Two sources of artificial light can be seen along the horizon and these were imaged with the low-light level camera. The first and brightest source has been identified as the glow from the city of Phoenix, Arizona. The Phoenix glow can be seen from a large area covering parts of Arizona, New Mexico, and Utah. This glow (Figs 6 & 7) is limited to below 10 degrees elevation due west of the site and in no way affects the quality of the sky overhead.
Figure 6 – The sky looking west from the Forest Service site showing the glow from Phoenix 180 miles to the west. The height of this image is 21 degrees. The diagonal lines in the image are not clouds but airglow bands and are the result of solar activity and may have contributed to the brighter than normal zenith sky brightness.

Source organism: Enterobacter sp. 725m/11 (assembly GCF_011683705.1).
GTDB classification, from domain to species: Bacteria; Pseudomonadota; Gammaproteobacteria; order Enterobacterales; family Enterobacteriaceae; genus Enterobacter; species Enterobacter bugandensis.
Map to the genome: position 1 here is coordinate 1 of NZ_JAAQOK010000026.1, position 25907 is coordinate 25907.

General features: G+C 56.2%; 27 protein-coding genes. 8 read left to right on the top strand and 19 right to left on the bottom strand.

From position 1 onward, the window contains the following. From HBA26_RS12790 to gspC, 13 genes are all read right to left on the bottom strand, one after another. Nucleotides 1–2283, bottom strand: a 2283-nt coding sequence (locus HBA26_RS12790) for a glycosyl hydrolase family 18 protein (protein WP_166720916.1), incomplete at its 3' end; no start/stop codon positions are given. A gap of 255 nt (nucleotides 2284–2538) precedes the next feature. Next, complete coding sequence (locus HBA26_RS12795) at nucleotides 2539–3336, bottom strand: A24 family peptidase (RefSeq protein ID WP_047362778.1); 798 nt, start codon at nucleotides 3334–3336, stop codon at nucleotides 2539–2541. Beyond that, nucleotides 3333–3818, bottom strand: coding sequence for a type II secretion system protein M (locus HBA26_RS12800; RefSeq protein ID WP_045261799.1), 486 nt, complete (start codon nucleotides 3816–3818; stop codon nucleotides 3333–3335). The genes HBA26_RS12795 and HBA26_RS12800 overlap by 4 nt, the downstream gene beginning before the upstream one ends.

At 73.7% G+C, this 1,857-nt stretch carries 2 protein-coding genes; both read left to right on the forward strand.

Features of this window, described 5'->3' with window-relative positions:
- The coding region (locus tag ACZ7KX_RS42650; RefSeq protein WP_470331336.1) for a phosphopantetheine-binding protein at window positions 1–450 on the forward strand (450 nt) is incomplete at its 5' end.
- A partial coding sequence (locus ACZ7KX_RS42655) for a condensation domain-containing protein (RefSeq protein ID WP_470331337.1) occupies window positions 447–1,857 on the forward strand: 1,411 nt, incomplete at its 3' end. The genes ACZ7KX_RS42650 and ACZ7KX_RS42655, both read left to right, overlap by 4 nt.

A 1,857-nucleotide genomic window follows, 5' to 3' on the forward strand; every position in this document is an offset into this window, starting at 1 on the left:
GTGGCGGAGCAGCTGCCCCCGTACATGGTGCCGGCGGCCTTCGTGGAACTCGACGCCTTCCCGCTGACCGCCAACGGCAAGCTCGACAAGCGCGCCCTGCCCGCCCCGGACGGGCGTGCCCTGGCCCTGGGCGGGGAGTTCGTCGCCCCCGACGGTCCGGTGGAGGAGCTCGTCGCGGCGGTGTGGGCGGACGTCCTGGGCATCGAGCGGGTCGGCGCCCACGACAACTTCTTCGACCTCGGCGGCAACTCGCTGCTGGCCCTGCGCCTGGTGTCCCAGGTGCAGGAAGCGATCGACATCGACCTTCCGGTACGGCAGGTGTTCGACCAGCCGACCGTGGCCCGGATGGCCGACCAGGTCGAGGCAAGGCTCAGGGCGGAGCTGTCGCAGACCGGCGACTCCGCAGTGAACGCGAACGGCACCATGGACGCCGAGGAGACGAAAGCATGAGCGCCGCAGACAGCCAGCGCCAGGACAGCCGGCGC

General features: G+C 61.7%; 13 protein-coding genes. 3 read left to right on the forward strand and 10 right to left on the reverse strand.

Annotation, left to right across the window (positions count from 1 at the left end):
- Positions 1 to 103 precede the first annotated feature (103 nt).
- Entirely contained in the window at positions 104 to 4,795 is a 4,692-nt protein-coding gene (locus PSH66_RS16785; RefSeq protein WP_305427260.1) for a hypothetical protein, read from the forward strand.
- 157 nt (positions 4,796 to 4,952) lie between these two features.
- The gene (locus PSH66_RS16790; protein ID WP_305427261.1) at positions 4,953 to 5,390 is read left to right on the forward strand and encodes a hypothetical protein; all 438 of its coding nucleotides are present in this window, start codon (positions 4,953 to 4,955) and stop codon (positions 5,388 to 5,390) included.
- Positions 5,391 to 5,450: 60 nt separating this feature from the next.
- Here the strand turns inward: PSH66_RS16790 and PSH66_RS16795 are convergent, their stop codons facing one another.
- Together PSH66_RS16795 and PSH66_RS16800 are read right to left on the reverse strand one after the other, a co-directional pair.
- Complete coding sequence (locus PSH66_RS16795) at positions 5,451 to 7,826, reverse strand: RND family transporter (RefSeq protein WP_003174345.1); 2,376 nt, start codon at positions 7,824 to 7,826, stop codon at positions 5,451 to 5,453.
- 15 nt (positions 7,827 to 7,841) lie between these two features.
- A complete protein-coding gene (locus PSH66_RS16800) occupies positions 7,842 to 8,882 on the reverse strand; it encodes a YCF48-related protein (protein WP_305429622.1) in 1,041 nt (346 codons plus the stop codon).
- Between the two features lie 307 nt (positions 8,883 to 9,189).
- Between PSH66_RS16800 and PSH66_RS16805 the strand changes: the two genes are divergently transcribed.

Figure 7 - False color isophot contour map of figure 4 shows that the glow from Phoenix extends less than 5 degrees above the horizon.
Figure 8 - The faint glow just above the southeast horizon can just be detected with the CCD camera.
Figure 9 - The glow to the southeast is very faint and does not extend more than 5 degrees above the horizon.
In conclusion, we believe this site to be of excellent quality--exceptionally dark and free from artificial light. The site’s location in the southwestern U.S. provides many nights of clear dark skies. We will continue making measurements from this location to further increase our knowledge of this proposed campground.
During his forty year career in Astronomy and Space Science, team leader Gary Emerson spent several years doing site surveys and site evaluations for proposed professional nighttime and solar observatories.
Gary Emerson – President, Silver City Astronomical Society
P.O. Box 1845
Silver City, NM
[click on image to make it larger]